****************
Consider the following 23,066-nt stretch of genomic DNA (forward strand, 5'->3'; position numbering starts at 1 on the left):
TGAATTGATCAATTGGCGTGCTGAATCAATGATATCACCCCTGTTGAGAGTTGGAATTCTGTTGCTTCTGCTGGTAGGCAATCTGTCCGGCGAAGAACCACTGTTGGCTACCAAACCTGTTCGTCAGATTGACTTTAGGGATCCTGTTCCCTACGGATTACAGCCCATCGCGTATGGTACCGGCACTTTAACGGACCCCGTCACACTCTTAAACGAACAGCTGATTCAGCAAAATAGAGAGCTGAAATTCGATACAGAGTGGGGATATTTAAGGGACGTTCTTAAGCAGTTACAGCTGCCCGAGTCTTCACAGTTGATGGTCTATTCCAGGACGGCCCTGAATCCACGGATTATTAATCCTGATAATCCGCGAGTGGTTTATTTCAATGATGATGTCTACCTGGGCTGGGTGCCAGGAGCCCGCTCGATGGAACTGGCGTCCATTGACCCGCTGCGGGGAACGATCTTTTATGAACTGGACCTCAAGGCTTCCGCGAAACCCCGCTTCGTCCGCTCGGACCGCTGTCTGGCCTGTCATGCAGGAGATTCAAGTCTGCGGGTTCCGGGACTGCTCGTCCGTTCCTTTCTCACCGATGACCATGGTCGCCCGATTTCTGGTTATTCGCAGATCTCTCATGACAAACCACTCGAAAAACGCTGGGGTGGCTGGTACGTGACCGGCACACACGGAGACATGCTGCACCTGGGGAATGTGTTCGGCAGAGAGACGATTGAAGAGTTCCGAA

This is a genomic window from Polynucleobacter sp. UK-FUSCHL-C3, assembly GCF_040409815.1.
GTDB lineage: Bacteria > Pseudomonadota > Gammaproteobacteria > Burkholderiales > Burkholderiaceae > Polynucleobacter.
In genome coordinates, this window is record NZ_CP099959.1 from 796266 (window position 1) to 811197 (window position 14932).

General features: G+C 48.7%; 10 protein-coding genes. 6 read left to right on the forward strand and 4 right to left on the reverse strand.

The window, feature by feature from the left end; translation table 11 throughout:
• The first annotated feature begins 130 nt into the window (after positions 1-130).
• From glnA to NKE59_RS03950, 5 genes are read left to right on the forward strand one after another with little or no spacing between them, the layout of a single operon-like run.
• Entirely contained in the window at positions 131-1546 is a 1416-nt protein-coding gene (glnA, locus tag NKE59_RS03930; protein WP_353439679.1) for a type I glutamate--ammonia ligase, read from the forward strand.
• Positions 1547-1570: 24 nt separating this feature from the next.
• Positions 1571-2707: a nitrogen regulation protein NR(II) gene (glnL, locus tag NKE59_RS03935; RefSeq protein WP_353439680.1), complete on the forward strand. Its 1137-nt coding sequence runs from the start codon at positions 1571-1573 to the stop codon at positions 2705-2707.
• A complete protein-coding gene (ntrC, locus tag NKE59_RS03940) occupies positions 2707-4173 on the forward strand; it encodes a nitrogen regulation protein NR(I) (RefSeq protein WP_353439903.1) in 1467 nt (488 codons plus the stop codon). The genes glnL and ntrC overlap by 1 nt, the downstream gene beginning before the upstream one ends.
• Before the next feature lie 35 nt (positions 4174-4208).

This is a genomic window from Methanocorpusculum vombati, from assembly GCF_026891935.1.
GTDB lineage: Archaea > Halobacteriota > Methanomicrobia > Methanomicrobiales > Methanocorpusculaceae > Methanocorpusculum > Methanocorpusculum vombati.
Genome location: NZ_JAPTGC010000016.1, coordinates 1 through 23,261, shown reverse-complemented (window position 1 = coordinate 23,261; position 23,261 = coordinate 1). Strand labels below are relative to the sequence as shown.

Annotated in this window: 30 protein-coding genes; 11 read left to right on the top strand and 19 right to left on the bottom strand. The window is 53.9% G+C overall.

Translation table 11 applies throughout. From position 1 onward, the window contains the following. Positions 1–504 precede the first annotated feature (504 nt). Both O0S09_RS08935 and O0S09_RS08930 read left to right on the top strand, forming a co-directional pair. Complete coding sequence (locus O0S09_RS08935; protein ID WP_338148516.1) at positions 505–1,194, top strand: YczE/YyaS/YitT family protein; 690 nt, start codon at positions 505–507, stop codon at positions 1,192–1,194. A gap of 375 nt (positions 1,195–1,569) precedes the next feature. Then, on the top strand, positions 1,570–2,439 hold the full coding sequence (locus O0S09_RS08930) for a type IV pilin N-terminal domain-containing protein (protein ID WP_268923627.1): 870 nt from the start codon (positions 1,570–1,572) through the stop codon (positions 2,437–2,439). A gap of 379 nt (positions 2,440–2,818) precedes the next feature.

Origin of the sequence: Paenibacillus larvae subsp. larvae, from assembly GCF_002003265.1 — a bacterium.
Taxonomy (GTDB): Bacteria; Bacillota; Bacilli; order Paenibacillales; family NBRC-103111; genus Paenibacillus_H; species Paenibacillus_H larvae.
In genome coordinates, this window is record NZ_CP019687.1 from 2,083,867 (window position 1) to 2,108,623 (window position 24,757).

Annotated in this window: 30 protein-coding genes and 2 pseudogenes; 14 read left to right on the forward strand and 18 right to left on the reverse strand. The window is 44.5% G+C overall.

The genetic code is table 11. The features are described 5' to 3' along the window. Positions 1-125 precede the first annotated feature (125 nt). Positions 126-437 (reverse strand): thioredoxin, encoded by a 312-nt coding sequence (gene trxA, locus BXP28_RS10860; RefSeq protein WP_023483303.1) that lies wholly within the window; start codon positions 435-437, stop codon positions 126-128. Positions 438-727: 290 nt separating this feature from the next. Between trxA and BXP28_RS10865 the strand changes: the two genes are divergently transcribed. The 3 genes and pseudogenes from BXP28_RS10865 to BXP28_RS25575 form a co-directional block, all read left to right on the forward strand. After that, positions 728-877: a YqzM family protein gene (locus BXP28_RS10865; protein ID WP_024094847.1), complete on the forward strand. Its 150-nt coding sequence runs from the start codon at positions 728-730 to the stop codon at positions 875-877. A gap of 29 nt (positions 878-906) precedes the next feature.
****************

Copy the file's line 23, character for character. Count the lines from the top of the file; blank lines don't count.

Annotated in this window: 30 protein-coding genes and 2 pseudogenes; 14 read left to right on the forward strand and 18 right to left on the reverse strand. The window is 44.5% G+C overall.